Tax Hikes Loom for Mississippi Municipalities as Retirement System Funding Bill Fizzles

JACKSON, Miss. – City and county governments in Mississippi are facing a tough decision after a bill that would have decreased the employer contribution to the state retirement system for government workers failed to pass. Supporters of the proposal warn that without this change, local governments may have to resort to raising taxes or cutting employees to make up for the increased costs.

House bill 1590, which did not move forward in the Senate committee before the deadline this week, aimed to reverse a 2% rise in the employer contribution to the state Public Employees Retirement System set to go into effect on July 1. The PERS officials argued that the additional funding is necessary due to the system’s $25 billion unfunded liability as it continues to provide monthly retirement benefits to 300,000 state retirees.

Hattiesburg Mayor Toby Barker, who also serves as the president of the Mississippi Municipal League, expressed concerns about the potential financial strain on cities, towns, and villages in the state. The planned 5% increase in employer contributions over the next three years could add up to millions of dollars in new expenses for municipalities like Hattiesburg.

Furthermore, the bill, if passed, would have changed the composition of the PERS board of trustees, replacing the current elected members with political appointees chosen by the governor and lieutenant governor. This proposed shift raised worries among retirees and employees about the potential unknown agendas of the new trustees.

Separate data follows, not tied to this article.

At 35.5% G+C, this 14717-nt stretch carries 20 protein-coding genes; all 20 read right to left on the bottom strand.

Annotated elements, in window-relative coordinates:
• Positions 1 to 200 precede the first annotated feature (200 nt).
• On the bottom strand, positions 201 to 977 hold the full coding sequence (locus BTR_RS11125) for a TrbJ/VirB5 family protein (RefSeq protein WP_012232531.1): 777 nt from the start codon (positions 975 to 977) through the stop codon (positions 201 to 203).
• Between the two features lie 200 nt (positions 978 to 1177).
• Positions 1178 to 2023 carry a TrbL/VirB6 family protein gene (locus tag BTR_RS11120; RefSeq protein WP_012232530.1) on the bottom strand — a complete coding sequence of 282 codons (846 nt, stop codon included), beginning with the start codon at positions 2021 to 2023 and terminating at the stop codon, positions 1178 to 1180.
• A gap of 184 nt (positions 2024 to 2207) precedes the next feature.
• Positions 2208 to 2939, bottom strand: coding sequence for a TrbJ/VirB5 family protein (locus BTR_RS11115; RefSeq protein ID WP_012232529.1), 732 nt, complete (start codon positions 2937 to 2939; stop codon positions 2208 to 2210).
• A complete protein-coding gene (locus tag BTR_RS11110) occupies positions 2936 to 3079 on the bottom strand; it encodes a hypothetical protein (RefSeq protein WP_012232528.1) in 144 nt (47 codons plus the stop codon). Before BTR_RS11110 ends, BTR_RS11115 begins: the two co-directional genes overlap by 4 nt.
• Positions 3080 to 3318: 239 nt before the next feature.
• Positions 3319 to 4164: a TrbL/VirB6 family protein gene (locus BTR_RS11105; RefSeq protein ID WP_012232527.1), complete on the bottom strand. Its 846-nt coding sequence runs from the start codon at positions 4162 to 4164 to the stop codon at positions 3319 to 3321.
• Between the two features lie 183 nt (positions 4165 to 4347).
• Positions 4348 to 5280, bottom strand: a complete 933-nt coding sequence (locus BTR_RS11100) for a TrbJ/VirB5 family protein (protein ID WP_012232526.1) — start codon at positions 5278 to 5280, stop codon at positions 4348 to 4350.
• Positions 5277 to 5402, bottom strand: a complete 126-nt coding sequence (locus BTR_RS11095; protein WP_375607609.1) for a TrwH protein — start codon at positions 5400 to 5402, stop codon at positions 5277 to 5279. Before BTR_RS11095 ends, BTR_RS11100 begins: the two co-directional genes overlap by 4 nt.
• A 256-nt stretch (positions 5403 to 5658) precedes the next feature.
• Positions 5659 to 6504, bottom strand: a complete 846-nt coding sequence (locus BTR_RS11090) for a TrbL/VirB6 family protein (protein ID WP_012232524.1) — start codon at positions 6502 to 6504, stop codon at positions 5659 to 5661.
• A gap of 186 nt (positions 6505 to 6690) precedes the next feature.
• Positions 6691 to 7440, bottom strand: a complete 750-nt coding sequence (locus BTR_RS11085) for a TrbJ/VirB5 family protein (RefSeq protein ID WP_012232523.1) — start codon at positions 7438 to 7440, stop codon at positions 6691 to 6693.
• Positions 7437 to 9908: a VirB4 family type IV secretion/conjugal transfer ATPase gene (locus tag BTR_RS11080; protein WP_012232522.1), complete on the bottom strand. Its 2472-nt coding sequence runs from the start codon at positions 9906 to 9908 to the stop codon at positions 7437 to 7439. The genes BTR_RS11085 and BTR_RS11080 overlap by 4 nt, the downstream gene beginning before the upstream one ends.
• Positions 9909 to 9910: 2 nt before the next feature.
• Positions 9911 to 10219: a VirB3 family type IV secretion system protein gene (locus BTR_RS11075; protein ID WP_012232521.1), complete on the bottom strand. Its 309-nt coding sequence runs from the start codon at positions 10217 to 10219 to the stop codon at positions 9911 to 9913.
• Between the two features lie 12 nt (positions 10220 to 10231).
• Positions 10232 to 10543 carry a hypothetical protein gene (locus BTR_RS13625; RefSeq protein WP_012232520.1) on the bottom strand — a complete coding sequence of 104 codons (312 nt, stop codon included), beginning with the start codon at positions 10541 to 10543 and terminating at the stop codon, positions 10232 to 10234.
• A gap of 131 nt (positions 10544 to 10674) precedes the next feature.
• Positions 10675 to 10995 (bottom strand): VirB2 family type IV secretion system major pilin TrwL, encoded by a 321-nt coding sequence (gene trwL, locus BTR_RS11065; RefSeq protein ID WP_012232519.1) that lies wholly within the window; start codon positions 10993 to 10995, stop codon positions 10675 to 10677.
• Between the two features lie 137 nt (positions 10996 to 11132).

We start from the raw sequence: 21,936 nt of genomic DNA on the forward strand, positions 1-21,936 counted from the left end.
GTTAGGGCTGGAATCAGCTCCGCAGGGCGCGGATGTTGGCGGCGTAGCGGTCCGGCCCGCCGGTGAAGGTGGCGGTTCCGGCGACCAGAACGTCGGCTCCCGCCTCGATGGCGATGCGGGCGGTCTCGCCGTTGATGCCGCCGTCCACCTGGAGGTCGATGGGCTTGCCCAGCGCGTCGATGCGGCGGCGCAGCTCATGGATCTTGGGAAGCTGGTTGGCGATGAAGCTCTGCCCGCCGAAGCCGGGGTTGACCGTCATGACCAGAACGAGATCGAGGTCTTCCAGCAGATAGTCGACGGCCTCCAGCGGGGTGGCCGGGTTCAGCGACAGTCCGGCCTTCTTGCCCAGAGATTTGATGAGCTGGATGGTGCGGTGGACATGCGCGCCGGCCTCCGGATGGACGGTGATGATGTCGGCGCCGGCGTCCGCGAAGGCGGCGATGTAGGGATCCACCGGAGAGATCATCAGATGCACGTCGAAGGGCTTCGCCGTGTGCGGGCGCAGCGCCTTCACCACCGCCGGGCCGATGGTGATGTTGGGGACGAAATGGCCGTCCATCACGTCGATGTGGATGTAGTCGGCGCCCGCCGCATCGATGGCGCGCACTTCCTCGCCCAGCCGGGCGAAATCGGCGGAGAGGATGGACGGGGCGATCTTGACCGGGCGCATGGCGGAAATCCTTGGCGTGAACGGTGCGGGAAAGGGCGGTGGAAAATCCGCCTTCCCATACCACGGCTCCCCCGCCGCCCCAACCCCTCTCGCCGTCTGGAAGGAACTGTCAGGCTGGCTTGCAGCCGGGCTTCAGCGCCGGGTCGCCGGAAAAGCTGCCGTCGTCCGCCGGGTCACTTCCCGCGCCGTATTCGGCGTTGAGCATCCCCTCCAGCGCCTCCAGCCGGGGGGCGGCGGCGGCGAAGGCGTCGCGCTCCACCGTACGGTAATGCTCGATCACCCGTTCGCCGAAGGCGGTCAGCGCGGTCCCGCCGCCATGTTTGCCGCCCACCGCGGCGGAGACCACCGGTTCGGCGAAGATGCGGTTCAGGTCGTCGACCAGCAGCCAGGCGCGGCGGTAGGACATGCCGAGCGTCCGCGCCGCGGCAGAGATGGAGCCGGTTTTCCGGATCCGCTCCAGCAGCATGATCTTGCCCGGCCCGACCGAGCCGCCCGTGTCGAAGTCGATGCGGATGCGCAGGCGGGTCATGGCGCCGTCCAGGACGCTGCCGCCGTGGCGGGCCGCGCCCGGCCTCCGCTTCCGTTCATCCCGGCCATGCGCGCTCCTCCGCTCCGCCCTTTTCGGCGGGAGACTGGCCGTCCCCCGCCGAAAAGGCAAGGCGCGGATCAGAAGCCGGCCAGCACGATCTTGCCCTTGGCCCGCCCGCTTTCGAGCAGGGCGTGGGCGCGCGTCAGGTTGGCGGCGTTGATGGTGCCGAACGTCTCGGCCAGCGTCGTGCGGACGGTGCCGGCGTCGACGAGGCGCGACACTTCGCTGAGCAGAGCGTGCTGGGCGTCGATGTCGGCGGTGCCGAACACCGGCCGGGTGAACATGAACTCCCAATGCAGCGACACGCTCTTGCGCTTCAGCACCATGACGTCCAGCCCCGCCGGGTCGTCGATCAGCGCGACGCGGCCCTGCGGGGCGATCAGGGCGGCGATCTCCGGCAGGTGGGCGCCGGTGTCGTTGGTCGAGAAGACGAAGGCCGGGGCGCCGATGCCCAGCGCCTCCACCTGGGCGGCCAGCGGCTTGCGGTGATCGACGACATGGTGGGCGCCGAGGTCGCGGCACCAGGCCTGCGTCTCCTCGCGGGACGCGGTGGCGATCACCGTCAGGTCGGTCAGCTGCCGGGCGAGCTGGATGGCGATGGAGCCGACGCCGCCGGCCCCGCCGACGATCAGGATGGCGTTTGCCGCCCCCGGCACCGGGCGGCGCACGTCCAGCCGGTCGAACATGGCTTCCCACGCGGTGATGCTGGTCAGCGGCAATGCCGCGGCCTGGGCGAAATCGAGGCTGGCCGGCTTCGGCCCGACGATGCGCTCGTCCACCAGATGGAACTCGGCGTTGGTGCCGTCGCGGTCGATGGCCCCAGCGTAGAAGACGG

Members of the Mississippi Retired Public Employees Association voiced support for the existing board, crediting them with effectively managing and growing the fund while prioritizing the well-being of retirees. They criticized the Senate’s failure to address the long-term sustainability of the state’s retirement program, calling it irresponsible to both PERS participants and Mississippi taxpayers.

House Speaker Jason White emphasized the importance of finding a solution to ensure the long-term viability of the PERS system, urging collaboration between the Senate and the House. Lt. Gov. Delbert Hosemann echoed this sentiment, highlighting the need for transparency and trust among all stakeholders to move forward.

As the legislative session continues, Mayor Barker remains hopeful that lawmakers will allocate additional funding to PERS before adjourning. The fate of the state retirement system and its impact on government workers and retirees hang in the balance as stakeholders navigate the complexities of pension funding and management.